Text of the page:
Driving through the coastal city of Morro Bay, it’s hard to miss the 600-foot-tall volcanic rock sticking out of the ocean and towering over the city. The local landmark is commonly known as Morro Rock, a Spanish word with several meanings including “snout” or “round hill.” But Indigenous people of the area call it by other names: Lisamu’ by the Chumash and Lesa’mo’ by the Salinan.
Chumash Tribes 'Reunite' Sacred Rock in Morro Bay Ceremony
The rock is sacred to both tribes, a central figure in their mythology, although the two groups have ongoing tension over whether the rock should be climbed. The Chumash object to the Salinan tradition of scaling the rock twice a year, on the winter and summer solstices. But what both tribes have in common is a painful history of the sacred rock’s desecration.
In 1889, the Army Corps of Engineers started heavily quarrying Morro Rock, blasting 250,000 tons of rock over the course of 80 years. They used it to create breakwaters in Morro Bay and nearby Avila Beach, a deeply painful history to the Chumash and Salinan. Blasted pieces of the rock were also used in buildings around San Luis Obispo County and for the road to the rock itself, which used to be an island.
The rock is now about two-thirds of its original size, and shaped differently from how even some living tribal elders remember it.
Road to reunion
In 2017, the Army Corps of Engineers started looking at repairing the nearby Port San Luis breakwater. They reached out to the Northern Chumash Tribal Council (NCTC) to get input on what should happen to the granite that originally came from Morro Rock. Fred Collins chaired the council at the time, and told them he wanted it back.
“He wanted them to put it back together,” said Violet Sage Walker, the current chairwoman of the NCTC, and Collins’ daughter. “I imagine him thinking that they're gonna, like, glue the rock back together.”
The Army Corps eventually put the project on hold after deciding it wasn’t feasible. But then in 2021, they contacted the Chumash — and the Salinan, who did not get involved and didn’t want to comment on it for this story — and told them they’d found a way to extract some of Morro Rock’s stones from the breakwater and return them to the tribe.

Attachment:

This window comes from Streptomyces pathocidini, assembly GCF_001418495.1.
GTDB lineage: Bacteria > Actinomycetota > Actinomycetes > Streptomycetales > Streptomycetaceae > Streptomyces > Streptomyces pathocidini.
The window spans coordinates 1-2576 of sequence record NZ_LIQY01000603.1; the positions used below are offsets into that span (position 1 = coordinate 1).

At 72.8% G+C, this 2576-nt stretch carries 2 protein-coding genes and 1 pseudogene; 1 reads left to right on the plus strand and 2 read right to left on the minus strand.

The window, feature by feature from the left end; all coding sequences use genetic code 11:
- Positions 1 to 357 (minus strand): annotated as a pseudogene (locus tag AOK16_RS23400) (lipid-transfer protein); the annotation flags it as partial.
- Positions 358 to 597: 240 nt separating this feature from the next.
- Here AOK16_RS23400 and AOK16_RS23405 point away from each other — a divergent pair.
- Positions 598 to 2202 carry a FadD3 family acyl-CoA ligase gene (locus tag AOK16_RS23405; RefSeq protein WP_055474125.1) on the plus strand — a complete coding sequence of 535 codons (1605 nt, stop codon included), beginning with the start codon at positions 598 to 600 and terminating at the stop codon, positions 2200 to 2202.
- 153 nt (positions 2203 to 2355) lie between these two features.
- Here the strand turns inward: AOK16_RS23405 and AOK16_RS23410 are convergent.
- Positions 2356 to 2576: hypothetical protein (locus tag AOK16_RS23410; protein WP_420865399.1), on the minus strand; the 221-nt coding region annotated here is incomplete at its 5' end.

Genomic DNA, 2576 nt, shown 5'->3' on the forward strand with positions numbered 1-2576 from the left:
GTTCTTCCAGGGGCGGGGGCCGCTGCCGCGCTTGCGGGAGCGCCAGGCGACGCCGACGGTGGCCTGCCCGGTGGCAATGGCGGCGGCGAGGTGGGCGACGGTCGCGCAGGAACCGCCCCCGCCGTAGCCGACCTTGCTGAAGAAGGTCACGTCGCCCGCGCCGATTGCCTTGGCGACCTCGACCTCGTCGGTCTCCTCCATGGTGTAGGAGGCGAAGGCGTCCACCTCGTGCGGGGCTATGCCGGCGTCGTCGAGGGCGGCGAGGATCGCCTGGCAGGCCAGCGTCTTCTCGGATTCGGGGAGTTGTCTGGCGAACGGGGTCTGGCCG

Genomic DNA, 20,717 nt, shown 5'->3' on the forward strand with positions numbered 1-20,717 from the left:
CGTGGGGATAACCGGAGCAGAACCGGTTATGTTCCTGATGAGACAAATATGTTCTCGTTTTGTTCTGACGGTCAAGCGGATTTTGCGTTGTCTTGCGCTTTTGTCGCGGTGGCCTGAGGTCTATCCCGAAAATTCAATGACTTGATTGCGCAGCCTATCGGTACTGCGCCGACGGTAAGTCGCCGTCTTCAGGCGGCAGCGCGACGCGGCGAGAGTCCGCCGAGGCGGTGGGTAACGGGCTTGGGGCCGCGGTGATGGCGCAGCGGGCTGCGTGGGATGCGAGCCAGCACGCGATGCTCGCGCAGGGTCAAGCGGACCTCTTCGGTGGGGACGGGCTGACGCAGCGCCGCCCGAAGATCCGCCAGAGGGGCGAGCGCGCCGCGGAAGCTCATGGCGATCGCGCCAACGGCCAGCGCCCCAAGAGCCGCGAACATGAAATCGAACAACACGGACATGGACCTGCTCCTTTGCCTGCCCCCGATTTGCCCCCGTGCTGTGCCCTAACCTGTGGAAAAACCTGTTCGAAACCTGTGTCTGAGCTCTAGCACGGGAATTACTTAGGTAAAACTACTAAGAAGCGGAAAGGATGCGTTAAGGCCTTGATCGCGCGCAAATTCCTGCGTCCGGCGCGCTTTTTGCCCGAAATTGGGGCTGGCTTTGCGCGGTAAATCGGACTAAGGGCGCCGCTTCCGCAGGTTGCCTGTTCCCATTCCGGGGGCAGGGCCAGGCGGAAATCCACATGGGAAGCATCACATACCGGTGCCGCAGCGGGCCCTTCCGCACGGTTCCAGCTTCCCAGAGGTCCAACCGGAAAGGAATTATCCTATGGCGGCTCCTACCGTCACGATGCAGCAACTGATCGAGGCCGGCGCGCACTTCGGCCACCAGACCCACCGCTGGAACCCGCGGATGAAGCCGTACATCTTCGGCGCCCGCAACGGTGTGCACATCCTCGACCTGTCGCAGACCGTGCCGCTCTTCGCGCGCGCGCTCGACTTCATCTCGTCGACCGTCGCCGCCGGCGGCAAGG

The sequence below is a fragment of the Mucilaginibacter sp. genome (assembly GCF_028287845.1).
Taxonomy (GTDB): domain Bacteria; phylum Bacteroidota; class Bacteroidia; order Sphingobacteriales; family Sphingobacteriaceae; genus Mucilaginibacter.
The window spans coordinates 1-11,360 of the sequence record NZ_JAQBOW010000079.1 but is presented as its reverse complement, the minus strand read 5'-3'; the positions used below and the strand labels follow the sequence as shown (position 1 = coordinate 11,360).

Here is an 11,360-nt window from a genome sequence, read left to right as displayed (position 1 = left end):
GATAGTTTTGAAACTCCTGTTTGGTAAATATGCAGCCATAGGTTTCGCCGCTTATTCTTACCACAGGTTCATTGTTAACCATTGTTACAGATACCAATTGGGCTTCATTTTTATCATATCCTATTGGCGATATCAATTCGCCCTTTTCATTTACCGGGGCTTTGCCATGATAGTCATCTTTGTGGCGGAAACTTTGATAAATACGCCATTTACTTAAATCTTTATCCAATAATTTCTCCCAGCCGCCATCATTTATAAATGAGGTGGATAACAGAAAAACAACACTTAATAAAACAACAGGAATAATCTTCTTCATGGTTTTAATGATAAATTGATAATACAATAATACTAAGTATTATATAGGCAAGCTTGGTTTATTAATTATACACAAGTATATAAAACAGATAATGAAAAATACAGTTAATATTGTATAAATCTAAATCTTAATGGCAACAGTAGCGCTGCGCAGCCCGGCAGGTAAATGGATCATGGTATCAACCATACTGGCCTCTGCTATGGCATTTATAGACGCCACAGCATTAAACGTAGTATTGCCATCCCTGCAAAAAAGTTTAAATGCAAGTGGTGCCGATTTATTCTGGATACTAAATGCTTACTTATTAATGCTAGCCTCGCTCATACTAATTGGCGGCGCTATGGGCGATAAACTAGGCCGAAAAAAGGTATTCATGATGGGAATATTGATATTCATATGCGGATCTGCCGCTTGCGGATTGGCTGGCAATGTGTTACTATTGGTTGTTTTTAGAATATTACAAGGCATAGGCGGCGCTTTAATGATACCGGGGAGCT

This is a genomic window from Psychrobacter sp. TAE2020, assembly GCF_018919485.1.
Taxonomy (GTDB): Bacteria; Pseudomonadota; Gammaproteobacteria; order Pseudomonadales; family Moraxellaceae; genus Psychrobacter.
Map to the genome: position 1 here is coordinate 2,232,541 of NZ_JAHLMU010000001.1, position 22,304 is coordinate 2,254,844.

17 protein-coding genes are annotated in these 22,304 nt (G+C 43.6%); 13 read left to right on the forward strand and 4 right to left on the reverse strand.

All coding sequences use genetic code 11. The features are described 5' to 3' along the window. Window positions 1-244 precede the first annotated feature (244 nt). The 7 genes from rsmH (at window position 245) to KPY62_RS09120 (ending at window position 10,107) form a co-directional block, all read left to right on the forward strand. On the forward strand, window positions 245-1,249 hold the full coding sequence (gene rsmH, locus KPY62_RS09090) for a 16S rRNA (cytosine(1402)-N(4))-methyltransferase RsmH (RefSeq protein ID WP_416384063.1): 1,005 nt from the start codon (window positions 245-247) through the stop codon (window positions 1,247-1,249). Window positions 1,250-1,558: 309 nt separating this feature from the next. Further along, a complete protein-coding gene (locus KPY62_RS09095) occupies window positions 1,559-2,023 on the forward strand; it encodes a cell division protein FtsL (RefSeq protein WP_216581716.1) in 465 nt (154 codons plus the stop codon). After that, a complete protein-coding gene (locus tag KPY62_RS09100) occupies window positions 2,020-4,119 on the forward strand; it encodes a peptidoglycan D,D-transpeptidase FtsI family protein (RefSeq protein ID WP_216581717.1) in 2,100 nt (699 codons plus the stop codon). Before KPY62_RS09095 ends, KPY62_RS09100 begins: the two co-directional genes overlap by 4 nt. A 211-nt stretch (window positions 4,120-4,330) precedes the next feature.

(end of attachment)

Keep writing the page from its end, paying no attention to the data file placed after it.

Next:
Reuniting the rock
In August of 2022, the NCTC brought the various Chumash tribes together to return recovered pieces of Lisamu’ to their source in a ceremony called Reunite the Rock.
Tribal members rowed traditional wooden canoes called tomols to the sandy shore below the rock. The rowers were greeted on the shore by more tribal members who cheered and sang songs. About a hundred people from all parts of the Morro Bay community looked on excitedly.
Coastal Band of the Chumash Nation member Michael Kiserotti invited everyone — not just tribal members — to form a human chain to pass the stones from the beached tomols to the base of Lisamu’.
“Nothing good happens without community, and nothing really good happens without teamwork and without inclusiveness,” he said at the time.
A seat at the table
Violet Sage Walker described that day as “spectacular.”
“My dad always would tell people, we can do better. And that's an example of us doing better, doing things with more care and consideration and empathy for other people. It was a pretty amazing event,” she said.
She said it was meaningful to have the Army Corps “stand with us and give us back our rocks, and apologize for things that happened in the past.”
While she appreciated the symbolism of returning the rocks, she said it doesn’t wash away the painful and violent history of this area.
“The rock was blown up right about the time our people and our culture were, too,” she said. “In the 1880s, our people were being killed, [with] state-sanctioned killing of Indigenous people. It was after the mission system, so they were already displaced from their land, and then our sacred places were being blown up.”
It’s a legacy of violence, and one that is still very much in the minds of Indigenous people here. But Sage Walker said her tribe now has a “seat at the table” when decisions are made, a hopeful sign.
For example, a massive offshore wind farm is planned for Morro Bay, as is the proposed Chumash Heritage National Marine Sanctuary in the waters south of Morro Bay. While the tribe doesn’t control those projects, they are being consulted on them.
“It's bittersweet,” Sage Walker said. “These people, my ancestors, people that have suffered so much aren't here to see things like this happen. But it hopefully will be easier on the next generation, that they won't have to go through some of the things that we've gone through.”
The Army Corps’ breakwater project will likely pick back up in the spring. The rocks’ return was a symbolic gesture, but for Sage Walker, it’s an indication the Chumash are finally being heard, listened to and included — a small step toward healing.